Album Reviews

Electric Light Orchestra – Mr Blue Sky: The Very Best Of

(Frontiers) UK release date: 8 October 2012

Electric Light Orchestra - Mr Blue Sky: The Very Best Of Every few years, the world seemingly rediscovers Electric Light Orchestra. This is usually done by attaching Mr Blue Sky to cultural moments that resonate with millions – from a film that breaches the boundary between mainstream and indie cinema in Eternal Sunshine Of A Spotless Mind (albeit only featuring in the trailer), to the Olympics’ closing ceremony showcasing it as an iconic piece of British pop music.

The BBC have also contributed to this through their recent ELO night on BBC Four, where during the hugely enjoyable rockumentary Mr Blue Sky: The Story of Jeff Lynne and ELO, Paul McCartney describes Jeff Lynne as “funny, shy, ever so clever, great musician… and a total twat.” On watching it, it was difficult to disagree with him.

Nevertheless, it seems we need yet another ELO compilation, featuring all the same songs as the 20-odd others that have preceded it. Yet this is no ordinary or hastily repackaged compilation, for Lynne has undergone a period of rediscovery, too.

After listening to the previous recordings, Lynne realised he could do much better by re-recording them. As Mr Blue Sky: The Story… showed, Lynne embraces technology, particularly as it gives him more control and supports his perfectionist tendencies.

Indeed, what is instantly noticeable about The Very Best Of is how clean and precise the new recordings sound, with Lynne taking control of everything from guitar and drums to vocoder and cowbell. The new Evil Woman brings Lynne’s crisp vocals and guitar to the fore compared to 1975’s original from Face The Music, where they get rather lost beneath the strings and Bev Bevan’s drumming. Lynne also tries to add something fresh, with soulful backing vocals provided by his daughter, Laura.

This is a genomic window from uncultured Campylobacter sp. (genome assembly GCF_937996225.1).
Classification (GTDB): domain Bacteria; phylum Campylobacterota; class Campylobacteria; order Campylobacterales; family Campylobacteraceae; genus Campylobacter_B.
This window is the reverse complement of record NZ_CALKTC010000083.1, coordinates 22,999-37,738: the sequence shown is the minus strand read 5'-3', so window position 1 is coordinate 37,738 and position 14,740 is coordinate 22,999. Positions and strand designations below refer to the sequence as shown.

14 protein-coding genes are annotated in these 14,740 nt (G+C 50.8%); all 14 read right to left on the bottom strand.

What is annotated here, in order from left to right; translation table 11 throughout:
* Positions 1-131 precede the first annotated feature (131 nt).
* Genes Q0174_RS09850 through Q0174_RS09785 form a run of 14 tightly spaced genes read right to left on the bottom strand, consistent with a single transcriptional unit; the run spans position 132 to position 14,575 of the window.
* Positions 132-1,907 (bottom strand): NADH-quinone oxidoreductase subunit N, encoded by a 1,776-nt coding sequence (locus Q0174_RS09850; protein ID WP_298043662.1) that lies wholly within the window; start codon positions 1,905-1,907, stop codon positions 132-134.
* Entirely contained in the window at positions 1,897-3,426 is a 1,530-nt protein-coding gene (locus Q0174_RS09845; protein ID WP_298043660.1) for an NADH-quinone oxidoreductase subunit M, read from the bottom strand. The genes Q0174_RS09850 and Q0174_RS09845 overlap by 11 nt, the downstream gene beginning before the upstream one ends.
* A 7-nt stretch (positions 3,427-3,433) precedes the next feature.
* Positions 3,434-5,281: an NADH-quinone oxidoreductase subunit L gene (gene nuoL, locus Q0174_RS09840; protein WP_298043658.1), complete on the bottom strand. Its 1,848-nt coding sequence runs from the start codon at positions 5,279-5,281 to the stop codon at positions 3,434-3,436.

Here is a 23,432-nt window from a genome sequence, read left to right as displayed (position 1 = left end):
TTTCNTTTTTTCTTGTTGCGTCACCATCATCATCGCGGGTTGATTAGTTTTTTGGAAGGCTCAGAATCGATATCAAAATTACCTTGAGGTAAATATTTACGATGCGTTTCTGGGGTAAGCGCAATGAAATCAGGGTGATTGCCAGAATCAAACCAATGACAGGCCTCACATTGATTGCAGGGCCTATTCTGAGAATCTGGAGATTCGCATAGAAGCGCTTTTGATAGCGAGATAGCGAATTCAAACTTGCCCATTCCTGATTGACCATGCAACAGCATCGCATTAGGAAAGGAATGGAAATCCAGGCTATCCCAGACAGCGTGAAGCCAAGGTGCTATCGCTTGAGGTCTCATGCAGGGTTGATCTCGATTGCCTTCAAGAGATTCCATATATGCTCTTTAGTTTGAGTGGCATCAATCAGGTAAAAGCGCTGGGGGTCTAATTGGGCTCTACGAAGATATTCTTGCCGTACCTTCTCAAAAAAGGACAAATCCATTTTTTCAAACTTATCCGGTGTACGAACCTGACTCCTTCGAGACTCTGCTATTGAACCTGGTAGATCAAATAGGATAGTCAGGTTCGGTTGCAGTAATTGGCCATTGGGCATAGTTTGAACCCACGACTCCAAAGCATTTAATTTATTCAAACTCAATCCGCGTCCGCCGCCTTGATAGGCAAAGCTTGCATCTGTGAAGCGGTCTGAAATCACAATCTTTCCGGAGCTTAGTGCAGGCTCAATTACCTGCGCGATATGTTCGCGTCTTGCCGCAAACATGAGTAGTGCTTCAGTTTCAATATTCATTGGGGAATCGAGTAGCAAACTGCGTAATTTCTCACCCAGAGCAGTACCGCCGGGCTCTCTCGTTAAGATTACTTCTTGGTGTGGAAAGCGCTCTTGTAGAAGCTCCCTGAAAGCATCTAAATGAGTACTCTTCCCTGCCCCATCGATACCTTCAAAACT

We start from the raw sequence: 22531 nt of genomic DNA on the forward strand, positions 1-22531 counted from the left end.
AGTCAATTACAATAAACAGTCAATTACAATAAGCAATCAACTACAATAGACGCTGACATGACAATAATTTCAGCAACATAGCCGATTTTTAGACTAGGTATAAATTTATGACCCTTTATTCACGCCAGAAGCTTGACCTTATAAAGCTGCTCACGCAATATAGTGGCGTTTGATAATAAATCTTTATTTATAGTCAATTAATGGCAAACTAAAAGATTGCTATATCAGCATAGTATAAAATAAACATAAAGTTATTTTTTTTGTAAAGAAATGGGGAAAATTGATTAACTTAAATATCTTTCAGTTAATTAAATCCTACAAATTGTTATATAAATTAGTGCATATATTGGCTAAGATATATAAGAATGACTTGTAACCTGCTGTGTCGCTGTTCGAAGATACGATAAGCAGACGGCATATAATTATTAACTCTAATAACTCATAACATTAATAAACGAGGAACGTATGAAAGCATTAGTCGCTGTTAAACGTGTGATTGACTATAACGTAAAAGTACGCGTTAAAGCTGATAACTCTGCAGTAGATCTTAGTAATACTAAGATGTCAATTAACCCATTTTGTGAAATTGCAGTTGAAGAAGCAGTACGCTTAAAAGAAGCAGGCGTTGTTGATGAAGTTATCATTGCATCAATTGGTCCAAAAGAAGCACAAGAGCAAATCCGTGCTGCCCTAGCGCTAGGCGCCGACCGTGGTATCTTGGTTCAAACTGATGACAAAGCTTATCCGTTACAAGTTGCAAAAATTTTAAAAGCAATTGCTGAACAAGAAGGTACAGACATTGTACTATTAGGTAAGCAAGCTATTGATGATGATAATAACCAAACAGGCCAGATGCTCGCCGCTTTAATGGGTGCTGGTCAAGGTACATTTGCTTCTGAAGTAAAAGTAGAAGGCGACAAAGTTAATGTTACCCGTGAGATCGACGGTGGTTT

Livin’ Thing is equally well-produced: the plucked violin of Marc Mann is impeccably distinct, while Lynne’s keyboard adds the occasional soaring moment alongside Laura’s vocodified vocals. Yet the problem here is over-production; compared to the original, it loses a sense of warmth: the strings, backing vocals and, indeed, Lynne’s vocals themselves, sound almost too sharp. It’s that old argument of analog versus digital.

The previously unreleased Point Of No Return, a tale of an escaped prisoner of some sort (“By the time I slipped the ball and chain…”) is a welcome addition showcasing Lynne’s continued ability to write catchy hooks and use those instantly recognisable high-pitched backing vocals to irresistible effect. It’s also rather Traveling Wilburys like, with guitar-driven pop melodies favoured ahead of strings.

Obviously, Lynne has another go with Mr Blue Sky, which initially benefits from its brasher and rockier production: the bass and drums pulsate, with the strings offering a soft contrast to the edgier sound – it works well and builds up towards its famous outro. Yet Lynne’s work is completely undone by his decision to omit it, leaving you rather frustrated.

It begs the question: why re-record these songs, the best part of forty years later? While Lynne takes advantage of technology and the ability to have further control over production, those who already own an ELO compilation or their notable albums (Face The Music, A New World Record or Out Of The Blue) have little to gain from The Very Best Of.

Yet it is an interesting release because it confirms how Lynne sees ELO as a personal project. Many would never have disputed that, anyway, but The Very Best Of certainly confirms it. These recordings are how Lynne wants us to remember his famous contributions. Yet you wonder whether that will be the case for most.

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